Léon Breitling died on August 11, 1914, at the comparatively young age of 54, and his son Gaston, who was also trained as a watchmaker, inherited the company. Gaston Breitling was also well educated in the commercial aspects of his father’s business. He understood the necessity of continuing to develop new, attractive products, and believed that the brand’s main strength was in making watches that could measure brief intervals of time. Breitling, therefore, decided to focus more on these types of products, creating dials for a wide variety of practical applications. Some were calibrated with scales that enabled their users to determine average speeds or to measure distances based on the different speeds of light and sound. Another was the dial on the patented “Vitesse” stopwatch, which traffic policemen could use to clock motorists who exceeded the speed limit. When Breitling’s first wristwatch chronograph became available around 1915, it was very positively received by military men. These chronographs were also ideal for use in sporting events, to time races and other athletic competitions.
As was customary at the time, many of these dials were left unsigned. A few of them were adorned with the word “Montbrillant.” Others bore insignias like “Sprint,” “Koko” or “Vitesse.” The name “Breitling” first appeared on a dial toward the end of the 1920s.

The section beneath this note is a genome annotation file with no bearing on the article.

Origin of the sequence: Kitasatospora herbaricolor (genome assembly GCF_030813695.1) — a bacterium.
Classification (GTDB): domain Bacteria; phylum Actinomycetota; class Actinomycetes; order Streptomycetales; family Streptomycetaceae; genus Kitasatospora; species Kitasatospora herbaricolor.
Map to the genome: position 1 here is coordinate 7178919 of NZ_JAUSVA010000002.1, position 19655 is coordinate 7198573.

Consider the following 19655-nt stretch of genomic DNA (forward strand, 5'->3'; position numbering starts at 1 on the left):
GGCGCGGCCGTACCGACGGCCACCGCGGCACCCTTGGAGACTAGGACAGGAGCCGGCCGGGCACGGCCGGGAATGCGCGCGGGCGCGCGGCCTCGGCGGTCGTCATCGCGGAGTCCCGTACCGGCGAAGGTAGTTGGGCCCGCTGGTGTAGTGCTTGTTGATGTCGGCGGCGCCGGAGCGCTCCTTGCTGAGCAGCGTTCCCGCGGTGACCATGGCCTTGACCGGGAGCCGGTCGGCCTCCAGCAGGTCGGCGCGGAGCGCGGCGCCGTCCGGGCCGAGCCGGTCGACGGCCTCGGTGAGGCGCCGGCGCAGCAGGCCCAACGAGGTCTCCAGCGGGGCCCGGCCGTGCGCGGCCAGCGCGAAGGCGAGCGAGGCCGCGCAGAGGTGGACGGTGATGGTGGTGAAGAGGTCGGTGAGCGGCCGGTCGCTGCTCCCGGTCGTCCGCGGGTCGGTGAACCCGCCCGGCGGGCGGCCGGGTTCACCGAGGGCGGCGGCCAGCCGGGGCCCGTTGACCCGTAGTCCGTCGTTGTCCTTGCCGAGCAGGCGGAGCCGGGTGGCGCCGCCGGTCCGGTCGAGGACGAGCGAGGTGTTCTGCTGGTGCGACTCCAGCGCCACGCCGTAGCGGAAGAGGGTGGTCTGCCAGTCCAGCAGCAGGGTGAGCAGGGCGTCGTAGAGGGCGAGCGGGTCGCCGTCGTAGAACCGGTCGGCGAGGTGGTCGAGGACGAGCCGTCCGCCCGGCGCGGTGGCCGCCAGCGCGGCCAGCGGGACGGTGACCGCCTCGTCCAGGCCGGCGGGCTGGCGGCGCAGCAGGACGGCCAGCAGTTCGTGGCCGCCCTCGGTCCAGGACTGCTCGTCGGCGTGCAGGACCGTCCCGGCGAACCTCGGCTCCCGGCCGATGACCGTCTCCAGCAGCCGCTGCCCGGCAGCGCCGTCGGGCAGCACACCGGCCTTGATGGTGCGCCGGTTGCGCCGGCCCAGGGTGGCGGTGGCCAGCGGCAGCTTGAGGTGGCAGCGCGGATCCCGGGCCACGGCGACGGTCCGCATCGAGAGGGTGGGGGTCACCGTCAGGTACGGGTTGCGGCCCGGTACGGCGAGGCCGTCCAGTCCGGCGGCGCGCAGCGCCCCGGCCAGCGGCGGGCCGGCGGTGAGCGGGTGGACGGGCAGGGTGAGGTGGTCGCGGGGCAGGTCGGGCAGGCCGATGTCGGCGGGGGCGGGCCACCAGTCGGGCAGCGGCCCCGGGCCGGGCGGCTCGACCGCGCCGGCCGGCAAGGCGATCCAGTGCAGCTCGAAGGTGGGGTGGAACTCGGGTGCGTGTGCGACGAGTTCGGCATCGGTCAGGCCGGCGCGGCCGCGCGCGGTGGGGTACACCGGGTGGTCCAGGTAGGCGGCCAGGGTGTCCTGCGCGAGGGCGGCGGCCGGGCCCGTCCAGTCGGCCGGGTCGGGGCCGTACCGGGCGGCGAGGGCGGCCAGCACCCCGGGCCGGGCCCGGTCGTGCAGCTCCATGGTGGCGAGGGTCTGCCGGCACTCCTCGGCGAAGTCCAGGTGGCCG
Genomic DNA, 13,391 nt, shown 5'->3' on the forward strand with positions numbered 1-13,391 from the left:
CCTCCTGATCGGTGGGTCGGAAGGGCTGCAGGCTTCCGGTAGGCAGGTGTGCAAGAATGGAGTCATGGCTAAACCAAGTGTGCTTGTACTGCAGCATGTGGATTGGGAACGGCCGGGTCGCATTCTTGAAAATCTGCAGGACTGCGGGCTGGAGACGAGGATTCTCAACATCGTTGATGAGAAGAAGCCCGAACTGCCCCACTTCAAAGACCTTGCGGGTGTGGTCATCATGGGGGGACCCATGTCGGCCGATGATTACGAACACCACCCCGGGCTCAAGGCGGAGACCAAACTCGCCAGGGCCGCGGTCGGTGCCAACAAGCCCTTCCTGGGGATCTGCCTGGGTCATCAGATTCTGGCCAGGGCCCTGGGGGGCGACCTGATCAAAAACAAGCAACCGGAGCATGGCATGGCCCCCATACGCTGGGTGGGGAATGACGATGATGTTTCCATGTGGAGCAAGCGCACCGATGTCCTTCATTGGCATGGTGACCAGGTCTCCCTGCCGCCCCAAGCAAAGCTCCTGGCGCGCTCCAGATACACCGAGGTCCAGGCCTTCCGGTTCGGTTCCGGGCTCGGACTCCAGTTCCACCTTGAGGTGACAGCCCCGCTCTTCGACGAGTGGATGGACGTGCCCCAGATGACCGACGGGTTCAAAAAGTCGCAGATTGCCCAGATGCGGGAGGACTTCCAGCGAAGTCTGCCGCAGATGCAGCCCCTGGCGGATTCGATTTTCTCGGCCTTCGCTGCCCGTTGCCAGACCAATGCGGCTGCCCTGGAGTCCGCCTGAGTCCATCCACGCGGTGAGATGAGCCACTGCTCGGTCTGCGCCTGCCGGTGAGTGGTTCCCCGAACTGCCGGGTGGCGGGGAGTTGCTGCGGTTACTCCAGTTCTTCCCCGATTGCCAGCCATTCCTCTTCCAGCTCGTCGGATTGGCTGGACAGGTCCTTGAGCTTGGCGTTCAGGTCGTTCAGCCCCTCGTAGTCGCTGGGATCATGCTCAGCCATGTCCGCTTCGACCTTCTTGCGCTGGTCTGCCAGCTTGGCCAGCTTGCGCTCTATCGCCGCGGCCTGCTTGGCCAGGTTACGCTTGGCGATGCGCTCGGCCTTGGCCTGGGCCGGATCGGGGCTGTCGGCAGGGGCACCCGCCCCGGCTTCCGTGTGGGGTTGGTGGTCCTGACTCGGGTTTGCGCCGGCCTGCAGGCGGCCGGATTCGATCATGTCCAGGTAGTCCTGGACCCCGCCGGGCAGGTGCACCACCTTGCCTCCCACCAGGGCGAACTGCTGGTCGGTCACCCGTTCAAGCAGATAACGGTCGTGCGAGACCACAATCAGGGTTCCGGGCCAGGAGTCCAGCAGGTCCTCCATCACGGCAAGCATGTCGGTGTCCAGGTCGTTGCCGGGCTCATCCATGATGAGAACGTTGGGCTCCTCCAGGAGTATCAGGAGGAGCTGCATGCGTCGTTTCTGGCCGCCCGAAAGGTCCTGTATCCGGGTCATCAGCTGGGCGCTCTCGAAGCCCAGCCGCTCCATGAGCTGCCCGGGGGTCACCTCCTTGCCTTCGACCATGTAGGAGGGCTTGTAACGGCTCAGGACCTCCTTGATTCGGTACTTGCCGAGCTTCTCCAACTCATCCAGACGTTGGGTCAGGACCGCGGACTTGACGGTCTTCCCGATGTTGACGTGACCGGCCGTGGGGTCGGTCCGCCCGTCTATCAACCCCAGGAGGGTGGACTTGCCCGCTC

When Gaston Breitling died unexpectedly on July 30, 1927, there was no appropriate heir apparent in the family to take over the company, so outside managers ran it for the next several years, which included the market crash of 1929 and the subsequent Great Depression. Breitling, like practically every other business, struggled to stay afloat during those years of declining demand, but its executives were ultimately able to acquire enough orders to keep it alive until Gaston’s only son, Willy Breitling, came galloping to the rescue in 1932. Willy, with an education in both the technical and commercial sides of the watch business, began steering the family business toward his own vision of its future.